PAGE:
The court order also identifies Trillian property in the high-end business precinct Melrose Arch in Johannesburg.

Others named in the order include: Veronica Magwentshu, Thabiso Legoete, Johannes Faure, Daniel Roy, Trillian Capital Partners, Trillian Finanical Advisory, Trillian Management Consulting, Trillian Properties, Trillian Securities, McKinsey and Company Africa, and “any other person who becomes known to the applicant as having an interest in the property.

By Lizeka Tandwa and Mahlatse Mahlase for News24

E-commerce and media giant Naspers and its pay-TV arm MultiChoice could now be facing a possible class action suit in the US after a law firm there announced it was starting an investigation on behalf of investors into Naspers.

In the latest fallout in the widening scandal involving allegations of corruption, collusion and undue corporate influence from Naspers’ MultiChoice unit to allegedly influence South Africa’s long-stalled digital migration switch from analogue to digital TV, US law firm Pomerantz has launched a search for investors who want to start a class action lawsuit against Naspers.

Pomerantz said its investigation on behalf of Naspers investors concerns whether Naspers and certain of its officers and/or directors have engaged in securities fraud or other unlawful business practices.

In its public statement issued on Tuesday it said: “On December 1, 2017, Naspers reported that its wholly-owned television unit MultiChoice had initiated an investigation into whether improper payments were made to ANN7, a South African news channel owned by the politically-connected Gupta family.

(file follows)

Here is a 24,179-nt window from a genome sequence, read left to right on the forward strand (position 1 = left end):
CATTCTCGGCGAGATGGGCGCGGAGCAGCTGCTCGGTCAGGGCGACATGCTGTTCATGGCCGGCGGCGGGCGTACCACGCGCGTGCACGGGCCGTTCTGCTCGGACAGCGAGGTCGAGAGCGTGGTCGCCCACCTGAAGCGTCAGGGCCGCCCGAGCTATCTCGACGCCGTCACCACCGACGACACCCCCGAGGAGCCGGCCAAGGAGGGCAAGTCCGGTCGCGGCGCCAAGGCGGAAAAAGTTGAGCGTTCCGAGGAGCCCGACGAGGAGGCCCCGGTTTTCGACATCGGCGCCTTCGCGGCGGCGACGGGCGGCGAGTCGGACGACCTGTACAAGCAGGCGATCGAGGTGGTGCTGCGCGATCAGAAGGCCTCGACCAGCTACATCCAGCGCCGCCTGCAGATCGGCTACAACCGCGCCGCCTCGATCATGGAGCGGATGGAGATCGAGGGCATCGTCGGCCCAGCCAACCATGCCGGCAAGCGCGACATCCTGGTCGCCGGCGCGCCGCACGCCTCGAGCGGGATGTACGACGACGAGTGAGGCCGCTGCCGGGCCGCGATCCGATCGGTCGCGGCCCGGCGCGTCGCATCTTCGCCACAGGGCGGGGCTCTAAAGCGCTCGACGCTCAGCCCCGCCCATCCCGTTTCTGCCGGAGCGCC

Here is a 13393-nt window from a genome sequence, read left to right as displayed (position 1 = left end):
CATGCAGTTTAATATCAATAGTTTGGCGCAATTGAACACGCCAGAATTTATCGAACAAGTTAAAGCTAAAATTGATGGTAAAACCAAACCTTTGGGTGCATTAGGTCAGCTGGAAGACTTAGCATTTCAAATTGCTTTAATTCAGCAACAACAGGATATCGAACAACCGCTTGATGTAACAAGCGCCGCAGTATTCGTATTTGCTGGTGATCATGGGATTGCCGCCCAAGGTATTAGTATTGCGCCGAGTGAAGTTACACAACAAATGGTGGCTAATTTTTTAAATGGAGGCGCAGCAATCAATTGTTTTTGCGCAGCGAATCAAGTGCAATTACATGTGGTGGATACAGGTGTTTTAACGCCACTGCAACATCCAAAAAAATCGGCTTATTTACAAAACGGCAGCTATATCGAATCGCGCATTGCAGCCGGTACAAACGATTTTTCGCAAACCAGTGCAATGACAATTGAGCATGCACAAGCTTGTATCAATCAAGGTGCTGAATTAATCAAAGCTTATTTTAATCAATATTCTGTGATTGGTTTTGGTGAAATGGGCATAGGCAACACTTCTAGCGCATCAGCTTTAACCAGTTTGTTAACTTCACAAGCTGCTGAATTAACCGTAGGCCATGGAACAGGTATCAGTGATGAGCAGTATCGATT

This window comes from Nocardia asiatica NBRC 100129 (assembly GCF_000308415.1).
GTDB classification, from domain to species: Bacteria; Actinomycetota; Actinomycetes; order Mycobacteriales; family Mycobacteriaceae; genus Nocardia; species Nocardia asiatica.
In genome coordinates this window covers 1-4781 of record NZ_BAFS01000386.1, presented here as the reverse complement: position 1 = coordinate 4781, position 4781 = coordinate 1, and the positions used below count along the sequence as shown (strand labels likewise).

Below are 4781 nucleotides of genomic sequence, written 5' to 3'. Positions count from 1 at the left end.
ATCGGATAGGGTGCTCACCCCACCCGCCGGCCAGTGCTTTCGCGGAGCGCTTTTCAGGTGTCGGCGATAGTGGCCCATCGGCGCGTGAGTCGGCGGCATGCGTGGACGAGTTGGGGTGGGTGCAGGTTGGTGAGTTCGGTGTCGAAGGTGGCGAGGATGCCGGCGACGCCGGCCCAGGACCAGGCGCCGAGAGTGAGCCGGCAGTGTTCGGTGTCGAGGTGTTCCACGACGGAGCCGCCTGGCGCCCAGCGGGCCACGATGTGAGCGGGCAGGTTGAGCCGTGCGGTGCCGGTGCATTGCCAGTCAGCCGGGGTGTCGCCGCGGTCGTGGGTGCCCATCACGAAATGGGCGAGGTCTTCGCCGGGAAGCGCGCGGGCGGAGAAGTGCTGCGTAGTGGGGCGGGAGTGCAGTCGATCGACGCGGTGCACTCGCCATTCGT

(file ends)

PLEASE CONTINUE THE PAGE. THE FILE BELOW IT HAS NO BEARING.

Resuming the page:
“According to local media, citing leaked emails, MultiChoice substantially increased its annual payment to ANN7 from R50m to R141m over the past two years.

“On this news, Naspers’ American Depositary Receipt price fell $3.05, or 5.58%, to close at $51.60 on December 1, 2017,” Pomerantz said in the statement.

Naspers acknowledged Pomerantz’s statement and told Fin24 on Tuesday that adjustments in global tech markets took place at around the same time Pomerantz highlights.

Naspers re-iterated that it takes the recent media allegations about MultiChoice SA seriously. It however pointed out that MultiChoice SA has many minority shareholders and the responsibility for dealing with the matter lies with the independent MultiChoice SA board.

“The MultiChoice South Africa board has therefore instructed its audit and risk committees to assess whether or not there have been any corporate governance failures at MultiChoice in regard to the ANN7 matter and report back to the board,” Naspers said in an emailed response to questions.